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A blue cod under water
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Blue cod at Hororangi Reserve. Credit: Anna Barnett Creative Commons

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Best Fish Guide

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Choosing sustainable seafood is easier than ever, thanks to our Best Fish Guide.

Why it matters

Forest & Bird is proud to publish the Best Fish Guide, New Zealand’s only independent consumer guide to ecologically sustainably caught seafood.

Download the Best Fish Guide

You can download the Best Fish Guide as a mobile application on iPhone or Android devices. (NOTE: The Best Fish Guide is currently being reviewed and updated for 2019)

iPhone Android

If you don't have a smartphone, you can download and print our pocket guide.

The 2017 guide, released in the form of a mobile app and website, uses a traffic light system to rank more than 85 commercial seafood species. It assesses a number of ecological factors to determine which fisheries are the least (and most) damaging to the marine environment.

There’s plenty of choice for Kiwis who love their seafood but want to choose more sustainable options. The all-new guide lists nine “great to eat” seafood choices, including salmon, mussels, oysters and paua (all farmed), albacore and skipjack tuna, crayfish, cockles and pilchards. A further 33 are in the  “OK to eat” categories.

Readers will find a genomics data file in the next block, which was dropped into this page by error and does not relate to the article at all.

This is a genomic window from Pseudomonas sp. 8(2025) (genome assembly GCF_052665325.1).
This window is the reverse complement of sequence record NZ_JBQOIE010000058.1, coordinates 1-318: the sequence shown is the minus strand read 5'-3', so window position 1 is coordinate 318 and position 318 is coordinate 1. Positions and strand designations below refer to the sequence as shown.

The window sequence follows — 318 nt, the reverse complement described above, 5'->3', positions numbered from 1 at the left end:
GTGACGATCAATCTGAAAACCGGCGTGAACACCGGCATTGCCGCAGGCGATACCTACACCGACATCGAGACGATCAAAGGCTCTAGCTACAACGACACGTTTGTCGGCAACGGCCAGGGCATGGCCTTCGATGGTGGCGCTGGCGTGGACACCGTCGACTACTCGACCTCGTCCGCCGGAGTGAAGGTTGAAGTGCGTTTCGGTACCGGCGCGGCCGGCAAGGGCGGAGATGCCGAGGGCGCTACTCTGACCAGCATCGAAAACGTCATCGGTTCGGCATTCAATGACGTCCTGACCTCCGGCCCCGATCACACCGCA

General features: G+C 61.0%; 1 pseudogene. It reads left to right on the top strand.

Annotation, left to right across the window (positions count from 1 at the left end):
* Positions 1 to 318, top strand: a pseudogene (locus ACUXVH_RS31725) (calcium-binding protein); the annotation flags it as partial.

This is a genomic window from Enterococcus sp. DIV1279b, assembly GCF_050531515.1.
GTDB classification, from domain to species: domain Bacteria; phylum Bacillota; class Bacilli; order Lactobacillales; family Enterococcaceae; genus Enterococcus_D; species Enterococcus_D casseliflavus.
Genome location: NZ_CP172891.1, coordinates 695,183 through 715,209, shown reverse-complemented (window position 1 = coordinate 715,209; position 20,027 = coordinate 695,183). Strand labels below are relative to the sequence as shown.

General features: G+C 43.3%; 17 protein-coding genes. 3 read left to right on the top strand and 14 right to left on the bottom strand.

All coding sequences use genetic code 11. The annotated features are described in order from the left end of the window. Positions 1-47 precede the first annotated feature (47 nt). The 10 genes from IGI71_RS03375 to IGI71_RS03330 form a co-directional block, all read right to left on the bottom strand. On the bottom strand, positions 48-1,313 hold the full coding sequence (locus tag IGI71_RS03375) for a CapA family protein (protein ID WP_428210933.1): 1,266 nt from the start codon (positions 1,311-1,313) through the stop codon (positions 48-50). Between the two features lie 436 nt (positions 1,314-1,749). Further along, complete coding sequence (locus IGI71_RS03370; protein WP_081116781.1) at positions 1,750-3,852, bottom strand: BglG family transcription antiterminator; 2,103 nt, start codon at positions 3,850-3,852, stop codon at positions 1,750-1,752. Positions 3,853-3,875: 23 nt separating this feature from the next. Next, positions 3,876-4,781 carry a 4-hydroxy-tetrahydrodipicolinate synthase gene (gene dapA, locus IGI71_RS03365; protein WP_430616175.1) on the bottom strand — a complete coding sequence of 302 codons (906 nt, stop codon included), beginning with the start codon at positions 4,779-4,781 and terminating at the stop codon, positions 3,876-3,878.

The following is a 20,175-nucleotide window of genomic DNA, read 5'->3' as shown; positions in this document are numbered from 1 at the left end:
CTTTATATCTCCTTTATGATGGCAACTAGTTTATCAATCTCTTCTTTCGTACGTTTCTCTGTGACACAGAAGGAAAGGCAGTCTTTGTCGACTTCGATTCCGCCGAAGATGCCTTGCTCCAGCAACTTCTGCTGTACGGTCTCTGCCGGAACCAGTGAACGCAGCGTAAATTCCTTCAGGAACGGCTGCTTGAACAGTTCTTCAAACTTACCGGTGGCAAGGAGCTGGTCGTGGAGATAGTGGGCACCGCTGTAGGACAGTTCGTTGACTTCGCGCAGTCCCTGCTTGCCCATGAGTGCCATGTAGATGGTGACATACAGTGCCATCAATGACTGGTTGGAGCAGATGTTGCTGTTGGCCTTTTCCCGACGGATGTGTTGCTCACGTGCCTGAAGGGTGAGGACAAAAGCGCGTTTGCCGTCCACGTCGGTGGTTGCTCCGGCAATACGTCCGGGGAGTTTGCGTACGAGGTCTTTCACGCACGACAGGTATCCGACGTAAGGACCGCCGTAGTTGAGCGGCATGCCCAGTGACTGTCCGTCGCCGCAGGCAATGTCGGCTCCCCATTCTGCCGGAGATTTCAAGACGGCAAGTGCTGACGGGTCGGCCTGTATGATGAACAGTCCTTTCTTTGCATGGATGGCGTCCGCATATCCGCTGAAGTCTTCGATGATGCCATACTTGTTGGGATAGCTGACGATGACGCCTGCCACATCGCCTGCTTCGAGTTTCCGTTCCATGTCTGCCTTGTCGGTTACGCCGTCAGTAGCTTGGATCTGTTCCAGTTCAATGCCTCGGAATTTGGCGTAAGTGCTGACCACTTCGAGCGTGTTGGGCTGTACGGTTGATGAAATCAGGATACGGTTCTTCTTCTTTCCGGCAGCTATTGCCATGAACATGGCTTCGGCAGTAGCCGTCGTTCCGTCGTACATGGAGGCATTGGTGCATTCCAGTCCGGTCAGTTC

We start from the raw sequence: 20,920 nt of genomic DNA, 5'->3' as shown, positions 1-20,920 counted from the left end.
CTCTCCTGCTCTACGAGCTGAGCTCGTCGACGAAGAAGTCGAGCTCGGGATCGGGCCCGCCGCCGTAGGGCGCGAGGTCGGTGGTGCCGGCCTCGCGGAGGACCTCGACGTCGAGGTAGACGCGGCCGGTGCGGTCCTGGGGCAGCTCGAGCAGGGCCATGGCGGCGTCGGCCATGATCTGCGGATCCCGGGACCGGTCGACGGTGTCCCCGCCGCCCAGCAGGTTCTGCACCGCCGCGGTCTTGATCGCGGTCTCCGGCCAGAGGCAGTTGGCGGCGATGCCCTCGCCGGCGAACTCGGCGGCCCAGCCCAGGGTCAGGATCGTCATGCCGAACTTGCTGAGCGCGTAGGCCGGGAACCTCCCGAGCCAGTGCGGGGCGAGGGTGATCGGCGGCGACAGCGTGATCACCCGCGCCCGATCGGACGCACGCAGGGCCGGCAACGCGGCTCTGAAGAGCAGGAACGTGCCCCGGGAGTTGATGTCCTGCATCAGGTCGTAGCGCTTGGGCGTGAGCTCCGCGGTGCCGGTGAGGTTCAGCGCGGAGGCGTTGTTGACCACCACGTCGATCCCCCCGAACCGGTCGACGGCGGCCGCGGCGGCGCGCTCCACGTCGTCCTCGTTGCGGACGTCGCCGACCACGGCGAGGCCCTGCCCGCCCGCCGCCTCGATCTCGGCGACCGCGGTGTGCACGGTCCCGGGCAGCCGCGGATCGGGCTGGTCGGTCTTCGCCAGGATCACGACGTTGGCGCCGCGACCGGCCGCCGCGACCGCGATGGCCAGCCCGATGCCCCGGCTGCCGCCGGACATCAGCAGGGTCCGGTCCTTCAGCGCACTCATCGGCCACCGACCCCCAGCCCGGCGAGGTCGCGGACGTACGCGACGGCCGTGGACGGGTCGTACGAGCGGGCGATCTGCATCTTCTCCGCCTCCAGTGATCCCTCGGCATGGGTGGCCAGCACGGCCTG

However, New Zealand’s seafood industry is not always as environmentally-friendly as some claim. The Best Fish Guide reveals 75 seafood choices that should be avoided because they are ecologically unsustainable.

At the bottom of the “worst choice” category are orange roughy and black cardinal fish. The rigorous scientific methodology used to assess each species has been thoroughly reviewed for the 2017 guide. Our scientists used the best available and most recent scientific information to compile the ecological assessments.

What’s new?

The guide is more user-friendly than ever before, with additional species, information and choices. It includes freshwater species (whitebait and eels) for the first time. The 2017 guide also includes regional differences and/or fishing method differences for many species.

How does it work?

Some seafood has more than one ranking depending on where and/or how it was caught. For example, arrow squid caught by jigging is a good seafood choice, while bottom trawl-caught squid should be avoided.

How was the ranking worked out?

Our methodology assesses a number of ecological factors to determine which fisheries are the least (and most) damaging to the marine environment.

Who's supporting it?

To make it even easier to cook with sustainable seafood, some of New Zealand's top chefs have supplied recipes for our top seafood choices. Visit the Best Fish Guide website for recipes from Annabel Langbein, Al Brown, Brett McGregor, Julie Biuso, Grace Ramirez, Shaun Clouston, Lauraine Jacobs and more.

What can you do

  • Download the Best Fish Guide and make informed choices when buying seafood at the supermarket or your favourite restaurant.
  • Encourage your friends and family to download and use the app.
  • Ask your local supermarket, restaurant and fish & chip shop - What species is this? Where was it caught? How was it caught? Keep asking, and help create consumer-led change!  
  • Host a shared dinner and challenge guests to bring a dish using seafood on our green 'good to eat' list.
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